Though particulars vary, the gospel is something all Chris-tians agree on: “that Christ died for our sins in accordance with the Scriptures, that he was buried, that he was raised on the third day” (1 Co rin thi ans 15:3 – 4). At first glance,
of Jesus of Nazareth is easy enough to embrace. While there has been considerable debate over the so-called “historical Jesus,” it is beyond dispute that Jesus existed in history. It is also well documented that the Roman authori-ties crucified people regularly, and in fact, Jewish historian Josephus documented Jesus’ death.
What ruffles feathers is the God-sized claim beneath his self-sacrifice. Jesus asserted his death was necessary for humanity. His insistence that we all need an atoning representative troubles our dignity. Jesus represented all of us? What gives him the right? Who says we need a representation or sacrifice anyway?The bull’s-eye of the gospel is the death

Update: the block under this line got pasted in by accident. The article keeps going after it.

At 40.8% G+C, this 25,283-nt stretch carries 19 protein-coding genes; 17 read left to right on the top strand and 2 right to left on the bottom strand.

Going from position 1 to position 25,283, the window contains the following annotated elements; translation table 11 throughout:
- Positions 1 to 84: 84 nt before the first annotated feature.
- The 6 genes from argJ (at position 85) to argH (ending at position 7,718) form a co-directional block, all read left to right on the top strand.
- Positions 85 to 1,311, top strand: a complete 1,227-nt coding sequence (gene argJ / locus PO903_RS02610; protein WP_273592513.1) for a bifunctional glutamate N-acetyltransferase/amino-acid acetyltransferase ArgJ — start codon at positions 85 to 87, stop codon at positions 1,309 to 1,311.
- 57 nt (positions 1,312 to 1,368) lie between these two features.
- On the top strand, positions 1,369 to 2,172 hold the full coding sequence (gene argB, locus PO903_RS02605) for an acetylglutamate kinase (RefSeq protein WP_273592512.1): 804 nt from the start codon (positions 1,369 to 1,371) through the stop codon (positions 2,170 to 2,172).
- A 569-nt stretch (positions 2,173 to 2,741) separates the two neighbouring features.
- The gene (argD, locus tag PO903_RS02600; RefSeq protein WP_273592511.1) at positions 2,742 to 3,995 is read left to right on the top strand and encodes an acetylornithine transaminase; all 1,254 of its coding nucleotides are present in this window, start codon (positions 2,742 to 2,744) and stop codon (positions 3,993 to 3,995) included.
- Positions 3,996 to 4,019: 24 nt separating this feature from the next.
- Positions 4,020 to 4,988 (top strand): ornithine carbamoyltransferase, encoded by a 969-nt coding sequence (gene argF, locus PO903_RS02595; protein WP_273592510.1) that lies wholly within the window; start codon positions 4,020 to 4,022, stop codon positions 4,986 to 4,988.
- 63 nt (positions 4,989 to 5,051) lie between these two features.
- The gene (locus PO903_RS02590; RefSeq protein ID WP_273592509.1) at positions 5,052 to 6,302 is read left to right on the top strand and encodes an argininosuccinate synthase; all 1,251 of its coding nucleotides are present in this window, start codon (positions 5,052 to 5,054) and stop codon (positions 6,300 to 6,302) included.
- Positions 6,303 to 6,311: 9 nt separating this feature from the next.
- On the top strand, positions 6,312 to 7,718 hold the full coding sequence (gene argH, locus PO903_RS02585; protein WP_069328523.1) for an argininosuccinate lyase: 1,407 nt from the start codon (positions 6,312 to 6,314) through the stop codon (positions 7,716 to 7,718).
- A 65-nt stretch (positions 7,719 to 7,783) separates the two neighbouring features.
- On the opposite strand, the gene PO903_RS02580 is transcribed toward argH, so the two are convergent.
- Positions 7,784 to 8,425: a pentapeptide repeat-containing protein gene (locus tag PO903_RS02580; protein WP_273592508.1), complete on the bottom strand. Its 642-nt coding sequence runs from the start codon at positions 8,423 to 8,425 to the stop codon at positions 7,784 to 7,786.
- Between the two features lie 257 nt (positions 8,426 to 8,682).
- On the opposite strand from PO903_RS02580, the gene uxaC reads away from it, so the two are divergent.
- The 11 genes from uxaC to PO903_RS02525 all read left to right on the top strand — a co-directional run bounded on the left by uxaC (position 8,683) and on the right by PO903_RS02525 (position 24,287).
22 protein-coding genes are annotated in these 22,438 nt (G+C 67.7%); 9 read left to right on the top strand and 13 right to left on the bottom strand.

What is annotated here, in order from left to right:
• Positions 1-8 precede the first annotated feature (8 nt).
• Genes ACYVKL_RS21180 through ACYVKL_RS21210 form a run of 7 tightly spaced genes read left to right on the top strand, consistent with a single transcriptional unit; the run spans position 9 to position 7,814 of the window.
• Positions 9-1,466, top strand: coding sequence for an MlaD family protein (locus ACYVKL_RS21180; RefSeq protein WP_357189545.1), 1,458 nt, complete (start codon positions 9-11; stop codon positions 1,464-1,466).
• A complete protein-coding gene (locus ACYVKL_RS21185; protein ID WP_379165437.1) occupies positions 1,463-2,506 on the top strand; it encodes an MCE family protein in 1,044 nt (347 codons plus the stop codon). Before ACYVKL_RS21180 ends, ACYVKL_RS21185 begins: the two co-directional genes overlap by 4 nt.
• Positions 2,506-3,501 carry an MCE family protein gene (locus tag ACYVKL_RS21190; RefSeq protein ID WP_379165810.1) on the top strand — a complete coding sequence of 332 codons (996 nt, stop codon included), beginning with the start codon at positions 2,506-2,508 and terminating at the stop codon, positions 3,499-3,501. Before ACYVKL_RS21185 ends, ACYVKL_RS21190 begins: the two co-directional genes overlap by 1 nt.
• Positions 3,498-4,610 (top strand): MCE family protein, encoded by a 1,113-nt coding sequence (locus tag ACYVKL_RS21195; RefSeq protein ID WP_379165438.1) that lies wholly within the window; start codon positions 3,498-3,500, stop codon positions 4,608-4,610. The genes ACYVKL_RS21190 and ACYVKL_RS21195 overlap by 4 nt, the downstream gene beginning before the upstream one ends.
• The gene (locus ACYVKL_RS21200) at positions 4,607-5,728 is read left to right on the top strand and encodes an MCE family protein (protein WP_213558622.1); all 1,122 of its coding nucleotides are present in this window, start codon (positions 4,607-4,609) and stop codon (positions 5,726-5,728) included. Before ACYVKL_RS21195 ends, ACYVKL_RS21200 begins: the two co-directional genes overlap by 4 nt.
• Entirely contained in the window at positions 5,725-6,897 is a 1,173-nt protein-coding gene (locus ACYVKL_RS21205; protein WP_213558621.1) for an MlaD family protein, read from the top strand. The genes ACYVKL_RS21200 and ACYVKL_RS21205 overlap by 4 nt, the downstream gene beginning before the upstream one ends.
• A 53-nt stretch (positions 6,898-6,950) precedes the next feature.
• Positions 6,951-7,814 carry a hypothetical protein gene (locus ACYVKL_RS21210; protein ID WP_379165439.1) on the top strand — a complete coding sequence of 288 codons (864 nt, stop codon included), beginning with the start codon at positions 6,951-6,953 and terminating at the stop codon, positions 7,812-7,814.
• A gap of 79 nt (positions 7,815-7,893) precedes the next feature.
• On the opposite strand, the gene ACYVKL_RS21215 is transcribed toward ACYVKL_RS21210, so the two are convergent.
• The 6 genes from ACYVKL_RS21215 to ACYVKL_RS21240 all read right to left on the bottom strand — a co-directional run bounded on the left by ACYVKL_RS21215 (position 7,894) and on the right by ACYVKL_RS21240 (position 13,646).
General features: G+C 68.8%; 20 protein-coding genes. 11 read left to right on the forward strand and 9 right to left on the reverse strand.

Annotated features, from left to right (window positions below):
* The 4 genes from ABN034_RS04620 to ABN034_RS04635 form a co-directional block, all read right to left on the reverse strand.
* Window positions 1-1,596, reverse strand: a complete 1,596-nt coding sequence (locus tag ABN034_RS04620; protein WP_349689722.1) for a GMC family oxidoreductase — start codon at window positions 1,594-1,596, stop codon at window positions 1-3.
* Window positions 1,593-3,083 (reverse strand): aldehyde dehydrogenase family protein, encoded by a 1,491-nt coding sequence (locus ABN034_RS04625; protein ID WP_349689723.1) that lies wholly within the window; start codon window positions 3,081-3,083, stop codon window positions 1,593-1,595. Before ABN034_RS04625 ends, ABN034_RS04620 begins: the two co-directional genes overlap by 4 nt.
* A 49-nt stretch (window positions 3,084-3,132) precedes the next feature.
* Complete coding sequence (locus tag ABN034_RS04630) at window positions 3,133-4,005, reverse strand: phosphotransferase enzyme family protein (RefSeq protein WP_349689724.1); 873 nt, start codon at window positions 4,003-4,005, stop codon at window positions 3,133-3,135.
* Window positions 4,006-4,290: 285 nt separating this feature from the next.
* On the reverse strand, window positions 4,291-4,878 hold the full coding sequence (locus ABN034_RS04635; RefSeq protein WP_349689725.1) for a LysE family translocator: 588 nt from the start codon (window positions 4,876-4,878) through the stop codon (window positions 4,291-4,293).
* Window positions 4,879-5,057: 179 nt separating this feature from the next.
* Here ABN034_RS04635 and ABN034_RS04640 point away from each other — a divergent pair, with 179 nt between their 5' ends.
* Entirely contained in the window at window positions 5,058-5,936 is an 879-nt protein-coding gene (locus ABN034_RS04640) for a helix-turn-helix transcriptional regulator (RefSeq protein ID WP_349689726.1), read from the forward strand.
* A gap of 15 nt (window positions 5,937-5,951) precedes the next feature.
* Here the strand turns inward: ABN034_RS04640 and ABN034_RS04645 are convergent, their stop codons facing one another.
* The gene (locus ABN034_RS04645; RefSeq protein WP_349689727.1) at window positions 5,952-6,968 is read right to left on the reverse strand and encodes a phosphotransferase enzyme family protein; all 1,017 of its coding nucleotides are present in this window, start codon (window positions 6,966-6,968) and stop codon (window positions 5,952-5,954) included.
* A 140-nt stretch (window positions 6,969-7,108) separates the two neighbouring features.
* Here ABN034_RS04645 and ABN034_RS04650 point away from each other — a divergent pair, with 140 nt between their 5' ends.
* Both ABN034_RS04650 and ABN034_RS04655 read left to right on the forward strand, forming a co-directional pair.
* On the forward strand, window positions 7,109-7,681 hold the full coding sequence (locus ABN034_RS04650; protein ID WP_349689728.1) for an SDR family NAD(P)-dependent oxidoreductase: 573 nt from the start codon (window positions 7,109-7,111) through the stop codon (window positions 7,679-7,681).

of Jesus. We don’t have to dive deep to surface doubt regard-ing the resurrection. Its surface value is, well,
. The notion that a first-century Jewish man, crucified between two common criminals, was actually God and rose from the dead is hard to believe. In our experience, people don’t beat death, especially after being in a grave for three days. In light of recent horror trends, we might be more inclined to believe in a zombie emerging from the dead than a resurrected and fully restored person. Yet, at the center of historic Chris tian faith is the belief that a Jewish man named Jesus was “raised.”If you doubt the resurrection, I’m glad. Anything worth